Mallory Alexander International Logistics provides integrated transportation solutions to companies ranging from 1-800-FLOWERS, to Nissan, to Boise Cascade. The company’s mammoth warehouse in Memphis, TN, encompasses more than 400,000 square feet and 62 docks. The number of employees and shifts fluctuates depending on business needs.
“Our president and COO had a vision, and that was understanding what kind of customers you want to attract,” said Douglas Durden, manager of safety, security and asset retention. “One of the primary things to take into consideration is, if you put product in our facility, what are the guarantees that it will be secure?”
The facility had a CCTV camera system, they it did not meet the needs of the future. The company needed to reassess the security posture of the warehouse.
Always Safety First
Before Mallory decided on its upgrades, the senior management, facilities, and IT personnel discussed exactly what they wanted the system to accomplish. How could it improve and enhance the existing environment, and what would it take to achieve those ends?
They determined that their system needed to be as flexible as their work environment was. They also determined that, although their primary goal was to find a very sophisticated new surveillance system, they had to review more standard security elements at the warehouse.
No matter how sophisticated the new system may be, if the simple things were not taken care of, its effectiveness would be compromised. The company immediately reviewed its emergency evacuation plans, fire extinguishers, security systems and monitoring agencies. “You have to go through the safety stage,” said Durden. “It doesn’t make any sense to put cameras in place when it’s not safe.”
They also evaluated basic physical security. Specifically, they saw a need to enhance security measures at the main entrance. Durden stressed the need for complementary protection strategies. For the entrance in question, that meant adding a physical barrier in addition to a camera to monitor it.
“If you come to the facility,” stated Durden, “and stand in front of a camera, the camera doesn’t necessarily stop you from what you’re going to do. It just means that someone is watching you. You need to complement that with a physical barrier. Now we are not only watching you, but you can’t go past a certain point even if you wanted to.”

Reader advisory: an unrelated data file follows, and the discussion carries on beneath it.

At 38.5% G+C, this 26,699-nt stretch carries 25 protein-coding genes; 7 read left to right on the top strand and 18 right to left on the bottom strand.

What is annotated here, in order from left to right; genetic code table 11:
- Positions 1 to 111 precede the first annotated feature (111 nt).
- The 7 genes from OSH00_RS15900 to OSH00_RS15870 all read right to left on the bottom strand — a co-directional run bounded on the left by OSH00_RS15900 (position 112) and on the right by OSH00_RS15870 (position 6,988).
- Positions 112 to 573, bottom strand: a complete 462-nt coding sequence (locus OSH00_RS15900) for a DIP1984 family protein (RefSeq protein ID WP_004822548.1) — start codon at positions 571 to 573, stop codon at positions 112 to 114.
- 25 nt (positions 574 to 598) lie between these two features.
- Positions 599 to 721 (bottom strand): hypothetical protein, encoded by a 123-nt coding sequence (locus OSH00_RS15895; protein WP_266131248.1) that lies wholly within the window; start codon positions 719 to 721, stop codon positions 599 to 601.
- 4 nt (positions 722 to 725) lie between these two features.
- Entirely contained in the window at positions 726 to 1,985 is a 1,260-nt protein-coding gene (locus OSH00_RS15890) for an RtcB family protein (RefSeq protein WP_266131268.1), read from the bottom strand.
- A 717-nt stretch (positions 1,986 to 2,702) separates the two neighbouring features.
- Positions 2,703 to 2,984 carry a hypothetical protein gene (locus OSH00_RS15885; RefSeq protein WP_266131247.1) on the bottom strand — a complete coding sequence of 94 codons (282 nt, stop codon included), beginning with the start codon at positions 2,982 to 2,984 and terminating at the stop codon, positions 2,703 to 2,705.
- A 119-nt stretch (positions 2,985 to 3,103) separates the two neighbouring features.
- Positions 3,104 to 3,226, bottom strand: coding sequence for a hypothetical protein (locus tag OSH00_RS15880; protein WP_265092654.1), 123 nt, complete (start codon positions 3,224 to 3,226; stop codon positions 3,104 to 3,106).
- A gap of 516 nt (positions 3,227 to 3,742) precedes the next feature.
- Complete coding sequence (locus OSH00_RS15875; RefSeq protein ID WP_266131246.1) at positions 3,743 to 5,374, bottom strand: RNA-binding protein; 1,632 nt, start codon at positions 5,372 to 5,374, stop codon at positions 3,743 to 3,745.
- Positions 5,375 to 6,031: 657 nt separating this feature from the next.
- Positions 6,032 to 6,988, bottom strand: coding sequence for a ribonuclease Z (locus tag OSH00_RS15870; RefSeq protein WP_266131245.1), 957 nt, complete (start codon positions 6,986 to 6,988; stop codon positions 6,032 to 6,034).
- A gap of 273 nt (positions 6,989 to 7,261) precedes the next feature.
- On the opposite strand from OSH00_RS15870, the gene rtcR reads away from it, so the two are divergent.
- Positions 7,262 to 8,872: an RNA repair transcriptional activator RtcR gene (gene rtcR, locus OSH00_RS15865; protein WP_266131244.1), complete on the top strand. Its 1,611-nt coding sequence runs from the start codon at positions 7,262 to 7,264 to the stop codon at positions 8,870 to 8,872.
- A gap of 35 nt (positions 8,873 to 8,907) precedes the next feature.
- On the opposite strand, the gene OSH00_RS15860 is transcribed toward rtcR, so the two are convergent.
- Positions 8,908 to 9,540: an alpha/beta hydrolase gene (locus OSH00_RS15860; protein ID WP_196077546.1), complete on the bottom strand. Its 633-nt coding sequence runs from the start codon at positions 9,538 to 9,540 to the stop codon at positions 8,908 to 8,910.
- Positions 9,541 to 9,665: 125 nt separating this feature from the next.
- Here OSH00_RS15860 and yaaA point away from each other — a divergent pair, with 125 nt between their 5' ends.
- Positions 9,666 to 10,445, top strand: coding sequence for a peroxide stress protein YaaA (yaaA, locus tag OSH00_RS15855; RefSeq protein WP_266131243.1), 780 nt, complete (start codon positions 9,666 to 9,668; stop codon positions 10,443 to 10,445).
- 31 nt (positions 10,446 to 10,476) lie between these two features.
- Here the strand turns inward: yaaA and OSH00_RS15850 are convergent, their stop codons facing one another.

Technology Plus People
When the other safety and security considerations had been taken care of, the decision was made to upgrade to a Milestone IP video surveillance system, which provides 24/7 monitoring and allows management to remotely view real-time images of warehouse activities through a built-in Web interface.
Once Milestone was brought on board, Durden discussed Mallory’s overall vision and expectations with them. Milestone, in turn, explained how they were going to meet those needs. Durden said they responded with “a lot of good suggestions.”
Mallory’s employees played a crucial role in the successful transition to a new technology. For Durden and the management staff, security is a shared responsibility. The cameras monitor the facility, but the people who work there are tasked with enforcing certain rules. This means being cognizant of established security procedures and reporting violations as necessary.
In a warehouse environment this often manifests itself in a requirement to challenge those who may wander past the safety perimeter and into the work area without wearing the requisite reflector vest. The prevailing philosophy is that a camera can monitor someone jumping on your dock, but it is not going to stop them.
“It’s giving (the employees) the authority to act,” said Durden.
Placing the Cameras
With the primary safety and security issues addressed, Durden and Milestone began examining the placement of cameras both inside and outside the facility. Where possible, Milestone supported Mallory’s cost containment efforts by using existing cameras during the installation phase. Others, however, were discarded because they had outlived their usefulness.